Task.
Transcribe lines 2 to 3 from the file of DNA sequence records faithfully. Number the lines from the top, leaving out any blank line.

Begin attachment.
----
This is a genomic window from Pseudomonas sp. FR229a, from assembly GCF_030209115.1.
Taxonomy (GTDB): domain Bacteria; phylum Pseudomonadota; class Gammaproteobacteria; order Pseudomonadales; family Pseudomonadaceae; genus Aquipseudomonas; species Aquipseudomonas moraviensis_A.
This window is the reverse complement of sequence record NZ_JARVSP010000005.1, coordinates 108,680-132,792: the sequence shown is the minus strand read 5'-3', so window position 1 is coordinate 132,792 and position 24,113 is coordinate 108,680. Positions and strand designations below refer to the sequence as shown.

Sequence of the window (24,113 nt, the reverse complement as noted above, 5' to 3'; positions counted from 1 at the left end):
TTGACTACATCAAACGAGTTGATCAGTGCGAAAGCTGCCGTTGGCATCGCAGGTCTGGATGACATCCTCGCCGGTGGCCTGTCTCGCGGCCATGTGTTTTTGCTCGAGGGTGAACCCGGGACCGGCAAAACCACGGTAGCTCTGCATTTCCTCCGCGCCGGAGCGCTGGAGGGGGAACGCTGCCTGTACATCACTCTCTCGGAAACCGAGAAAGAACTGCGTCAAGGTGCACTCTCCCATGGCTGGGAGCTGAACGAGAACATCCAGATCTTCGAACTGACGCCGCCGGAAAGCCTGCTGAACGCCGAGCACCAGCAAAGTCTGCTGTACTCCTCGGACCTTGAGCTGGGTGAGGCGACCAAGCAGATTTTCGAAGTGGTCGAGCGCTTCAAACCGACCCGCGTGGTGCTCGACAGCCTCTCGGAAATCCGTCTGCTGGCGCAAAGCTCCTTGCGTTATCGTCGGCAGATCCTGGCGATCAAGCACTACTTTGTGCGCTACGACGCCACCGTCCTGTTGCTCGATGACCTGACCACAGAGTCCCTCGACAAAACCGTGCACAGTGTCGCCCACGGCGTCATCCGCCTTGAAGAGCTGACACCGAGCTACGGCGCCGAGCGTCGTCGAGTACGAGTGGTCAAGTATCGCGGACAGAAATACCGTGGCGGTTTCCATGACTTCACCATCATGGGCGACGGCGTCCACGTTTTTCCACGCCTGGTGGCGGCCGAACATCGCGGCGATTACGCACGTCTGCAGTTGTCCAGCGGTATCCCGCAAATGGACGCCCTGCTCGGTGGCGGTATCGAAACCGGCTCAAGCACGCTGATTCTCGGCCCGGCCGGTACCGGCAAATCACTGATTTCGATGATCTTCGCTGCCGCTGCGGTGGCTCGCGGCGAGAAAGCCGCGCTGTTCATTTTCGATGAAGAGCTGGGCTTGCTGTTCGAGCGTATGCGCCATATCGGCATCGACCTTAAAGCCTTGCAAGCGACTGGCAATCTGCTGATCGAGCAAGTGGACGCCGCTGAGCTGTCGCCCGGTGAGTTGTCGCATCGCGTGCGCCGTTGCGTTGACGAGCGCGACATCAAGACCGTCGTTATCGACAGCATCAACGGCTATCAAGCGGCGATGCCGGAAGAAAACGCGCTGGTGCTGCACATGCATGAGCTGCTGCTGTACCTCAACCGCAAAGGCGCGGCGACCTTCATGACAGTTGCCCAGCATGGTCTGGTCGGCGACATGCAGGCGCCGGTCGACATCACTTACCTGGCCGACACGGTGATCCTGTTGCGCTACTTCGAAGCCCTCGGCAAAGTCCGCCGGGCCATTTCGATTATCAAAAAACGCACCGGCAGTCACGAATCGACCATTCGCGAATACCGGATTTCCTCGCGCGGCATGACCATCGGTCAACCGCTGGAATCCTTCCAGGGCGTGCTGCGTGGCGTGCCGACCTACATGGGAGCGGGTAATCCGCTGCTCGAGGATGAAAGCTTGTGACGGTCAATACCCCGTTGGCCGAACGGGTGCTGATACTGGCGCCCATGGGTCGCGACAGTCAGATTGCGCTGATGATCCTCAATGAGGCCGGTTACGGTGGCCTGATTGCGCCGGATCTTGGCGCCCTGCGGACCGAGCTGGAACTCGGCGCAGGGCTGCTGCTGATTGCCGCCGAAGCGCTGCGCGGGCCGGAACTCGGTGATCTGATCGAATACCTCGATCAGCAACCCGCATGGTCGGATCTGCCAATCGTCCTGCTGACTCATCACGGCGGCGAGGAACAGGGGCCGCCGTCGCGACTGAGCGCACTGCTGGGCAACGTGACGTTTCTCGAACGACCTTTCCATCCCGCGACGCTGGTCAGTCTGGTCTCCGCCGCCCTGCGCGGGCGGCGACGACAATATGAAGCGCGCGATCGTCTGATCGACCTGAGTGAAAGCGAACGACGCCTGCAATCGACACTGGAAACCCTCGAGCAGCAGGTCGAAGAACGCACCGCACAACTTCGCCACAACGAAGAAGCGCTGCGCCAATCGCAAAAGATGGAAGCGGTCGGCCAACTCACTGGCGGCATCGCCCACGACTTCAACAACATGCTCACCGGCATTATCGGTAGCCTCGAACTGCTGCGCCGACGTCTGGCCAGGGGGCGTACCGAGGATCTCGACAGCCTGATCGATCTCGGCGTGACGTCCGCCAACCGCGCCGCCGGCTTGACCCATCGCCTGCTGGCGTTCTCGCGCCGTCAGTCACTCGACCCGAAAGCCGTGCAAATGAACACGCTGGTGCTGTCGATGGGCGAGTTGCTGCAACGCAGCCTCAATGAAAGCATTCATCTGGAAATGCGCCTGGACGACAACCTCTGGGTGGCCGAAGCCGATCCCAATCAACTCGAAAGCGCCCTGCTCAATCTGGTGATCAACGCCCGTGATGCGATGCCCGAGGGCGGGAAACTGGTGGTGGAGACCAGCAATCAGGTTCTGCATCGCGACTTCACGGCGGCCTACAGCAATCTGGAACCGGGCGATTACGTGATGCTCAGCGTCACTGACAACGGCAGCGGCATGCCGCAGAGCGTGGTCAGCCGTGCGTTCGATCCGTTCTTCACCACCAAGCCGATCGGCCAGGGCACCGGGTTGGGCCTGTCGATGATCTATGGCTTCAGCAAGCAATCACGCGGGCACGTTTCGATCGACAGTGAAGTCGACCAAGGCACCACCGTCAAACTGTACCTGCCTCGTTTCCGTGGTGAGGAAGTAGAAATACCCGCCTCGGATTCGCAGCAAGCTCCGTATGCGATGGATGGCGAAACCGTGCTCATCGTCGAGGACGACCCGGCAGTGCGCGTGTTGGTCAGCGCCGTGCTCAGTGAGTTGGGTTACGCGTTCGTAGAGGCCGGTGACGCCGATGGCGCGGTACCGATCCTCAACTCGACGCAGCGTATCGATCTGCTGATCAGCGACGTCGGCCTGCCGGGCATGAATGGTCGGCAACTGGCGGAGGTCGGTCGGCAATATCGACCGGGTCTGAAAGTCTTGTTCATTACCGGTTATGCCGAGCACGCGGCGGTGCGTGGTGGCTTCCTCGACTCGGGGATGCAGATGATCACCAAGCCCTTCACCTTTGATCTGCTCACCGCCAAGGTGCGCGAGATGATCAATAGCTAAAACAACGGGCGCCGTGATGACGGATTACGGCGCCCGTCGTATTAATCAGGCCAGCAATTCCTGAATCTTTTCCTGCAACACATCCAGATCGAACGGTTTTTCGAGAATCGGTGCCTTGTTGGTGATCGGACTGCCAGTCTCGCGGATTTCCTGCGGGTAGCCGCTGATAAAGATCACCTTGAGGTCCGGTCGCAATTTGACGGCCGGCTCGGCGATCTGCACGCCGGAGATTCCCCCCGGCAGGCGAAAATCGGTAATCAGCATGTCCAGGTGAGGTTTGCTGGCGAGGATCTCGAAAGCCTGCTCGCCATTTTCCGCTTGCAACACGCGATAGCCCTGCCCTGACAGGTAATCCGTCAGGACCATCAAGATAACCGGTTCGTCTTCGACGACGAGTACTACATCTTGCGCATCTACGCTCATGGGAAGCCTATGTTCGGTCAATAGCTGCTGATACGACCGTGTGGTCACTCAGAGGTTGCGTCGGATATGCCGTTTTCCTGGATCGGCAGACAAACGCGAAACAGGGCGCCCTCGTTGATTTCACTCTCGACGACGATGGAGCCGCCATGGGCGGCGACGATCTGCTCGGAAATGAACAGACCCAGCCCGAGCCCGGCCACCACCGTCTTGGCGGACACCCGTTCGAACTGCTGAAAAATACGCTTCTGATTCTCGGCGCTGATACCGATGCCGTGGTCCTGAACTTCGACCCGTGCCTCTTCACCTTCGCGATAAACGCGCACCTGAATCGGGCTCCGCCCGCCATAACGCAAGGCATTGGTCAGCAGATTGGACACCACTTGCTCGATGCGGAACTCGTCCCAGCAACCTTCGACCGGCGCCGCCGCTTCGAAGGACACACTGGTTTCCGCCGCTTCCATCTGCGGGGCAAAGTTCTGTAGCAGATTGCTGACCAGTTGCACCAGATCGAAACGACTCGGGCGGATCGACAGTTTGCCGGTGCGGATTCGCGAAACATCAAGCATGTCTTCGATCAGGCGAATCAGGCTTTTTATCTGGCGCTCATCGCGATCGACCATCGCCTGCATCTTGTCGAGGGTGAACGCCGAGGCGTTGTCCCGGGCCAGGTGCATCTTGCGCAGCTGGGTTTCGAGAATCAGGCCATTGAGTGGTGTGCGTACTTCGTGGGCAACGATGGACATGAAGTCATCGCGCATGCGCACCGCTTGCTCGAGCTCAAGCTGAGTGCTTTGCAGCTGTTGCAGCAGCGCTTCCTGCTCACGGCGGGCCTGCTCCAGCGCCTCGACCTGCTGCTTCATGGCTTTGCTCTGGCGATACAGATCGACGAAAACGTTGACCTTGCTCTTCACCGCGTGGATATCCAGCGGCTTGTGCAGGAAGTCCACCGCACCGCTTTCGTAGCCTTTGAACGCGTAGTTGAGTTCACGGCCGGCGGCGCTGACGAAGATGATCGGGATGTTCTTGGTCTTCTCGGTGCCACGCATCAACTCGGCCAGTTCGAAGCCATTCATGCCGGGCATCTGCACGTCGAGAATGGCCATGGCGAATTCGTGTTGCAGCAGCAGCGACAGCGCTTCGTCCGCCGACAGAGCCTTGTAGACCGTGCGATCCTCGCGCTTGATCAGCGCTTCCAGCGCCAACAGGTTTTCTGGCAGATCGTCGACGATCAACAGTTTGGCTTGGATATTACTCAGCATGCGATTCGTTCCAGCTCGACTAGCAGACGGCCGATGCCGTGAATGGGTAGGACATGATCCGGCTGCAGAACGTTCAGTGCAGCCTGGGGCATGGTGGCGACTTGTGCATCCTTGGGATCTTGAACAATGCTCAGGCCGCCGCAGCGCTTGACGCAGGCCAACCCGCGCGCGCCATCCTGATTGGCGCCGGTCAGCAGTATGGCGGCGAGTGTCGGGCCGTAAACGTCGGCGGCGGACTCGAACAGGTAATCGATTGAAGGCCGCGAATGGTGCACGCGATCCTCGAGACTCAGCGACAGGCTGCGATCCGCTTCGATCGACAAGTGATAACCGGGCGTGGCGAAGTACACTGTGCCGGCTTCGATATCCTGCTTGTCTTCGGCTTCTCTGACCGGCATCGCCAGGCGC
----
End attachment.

Taxonomy (GTDB): domain Bacteria; phylum Pseudomonadota; class Gammaproteobacteria; order Pseudomonadales; family Pseudomonadaceae; genus Aquipseudomonas; species Aquipseudomonas moraviensis_A.
This window is the reverse complement of sequence record NZ_JARVSP010000005.1, coordinates 108,680-132,792: the sequence shown is the minus strand read 5'-3', so window position 1 is coordinate 132,792 and position 24,113 is coordinate 108,680. Positions and strand designations below refer to the sequence as shown.